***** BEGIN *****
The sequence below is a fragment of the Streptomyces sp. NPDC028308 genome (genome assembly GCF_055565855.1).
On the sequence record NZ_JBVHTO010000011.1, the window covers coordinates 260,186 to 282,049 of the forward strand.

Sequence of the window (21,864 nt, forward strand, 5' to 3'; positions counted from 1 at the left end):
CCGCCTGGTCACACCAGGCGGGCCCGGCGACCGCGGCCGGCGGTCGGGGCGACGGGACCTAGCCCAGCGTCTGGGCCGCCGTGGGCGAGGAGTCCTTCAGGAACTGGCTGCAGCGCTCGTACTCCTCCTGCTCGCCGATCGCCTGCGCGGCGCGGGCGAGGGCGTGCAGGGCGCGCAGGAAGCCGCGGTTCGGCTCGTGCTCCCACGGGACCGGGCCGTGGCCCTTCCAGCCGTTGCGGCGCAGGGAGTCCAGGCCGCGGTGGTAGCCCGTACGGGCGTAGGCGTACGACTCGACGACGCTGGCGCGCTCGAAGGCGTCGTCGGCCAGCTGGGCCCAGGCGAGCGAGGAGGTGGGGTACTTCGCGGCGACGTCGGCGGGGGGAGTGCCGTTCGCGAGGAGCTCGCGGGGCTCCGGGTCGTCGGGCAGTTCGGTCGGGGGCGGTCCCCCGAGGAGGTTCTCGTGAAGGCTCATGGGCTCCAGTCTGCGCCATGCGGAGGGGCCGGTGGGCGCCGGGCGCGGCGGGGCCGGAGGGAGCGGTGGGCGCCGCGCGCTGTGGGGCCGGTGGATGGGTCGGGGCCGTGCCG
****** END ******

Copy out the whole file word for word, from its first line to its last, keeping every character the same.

The sequence below is a fragment of the Streptomyces sp. NPDC028308 genome (genome assembly GCF_055565855.1).
On the sequence record NZ_JBVHTO010000011.1, the window covers coordinates 260,186 to 282,049 of the forward strand.

Sequence of the window (21,864 nt, forward strand, 5' to 3'; positions counted from 1 at the left end):
CCGCCTGGTCACACCAGGCGGGCCCGGCGACCGCGGCCGGCGGTCGGGGCGACGGGACCTAGCCCAGCGTCTGGGCCGCCGTGGGCGAGGAGTCCTTCAGGAACTGGCTGCAGCGCTCGTACTCCTCCTGCTCGCCGATCGCCTGCGCGGCGCGGGCGAGGGCGTGCAGGGCGCGCAGGAAGCCGCGGTTCGGCTCGTGCTCCCACGGGACCGGGCCGTGGCCCTTCCAGCCGTTGCGGCGCAGGGAGTCCAGGCCGCGGTGGTAGCCCGTACGGGCGTAGGCGTACGACTCGACGACGCTGGCGCGCTCGAAGGCGTCGTCGGCCAGCTGGGCCCAGGCGAGCGAGGAGGTGGGGTACTTCGCGGCGACGTCGGCGGGGGGAGTGCCGTTCGCGAGGAGCTCGCGGGGCTCCGGGTCGTCGGGCAGTTCGGTCGGGGGCGGTCCCCCGAGGAGGTTCTCGTGAAGGCTCATGGGCTCCAGTCTGCGCCATGCGGAGGGGCCGGTGGGCGCCGGGCGCGGCGGGGCCGGAGGGAGCGGTGGGCGCCGCGCGCTGTGGGGCCGGTGGATGGGTCGGGGCCGTGCCG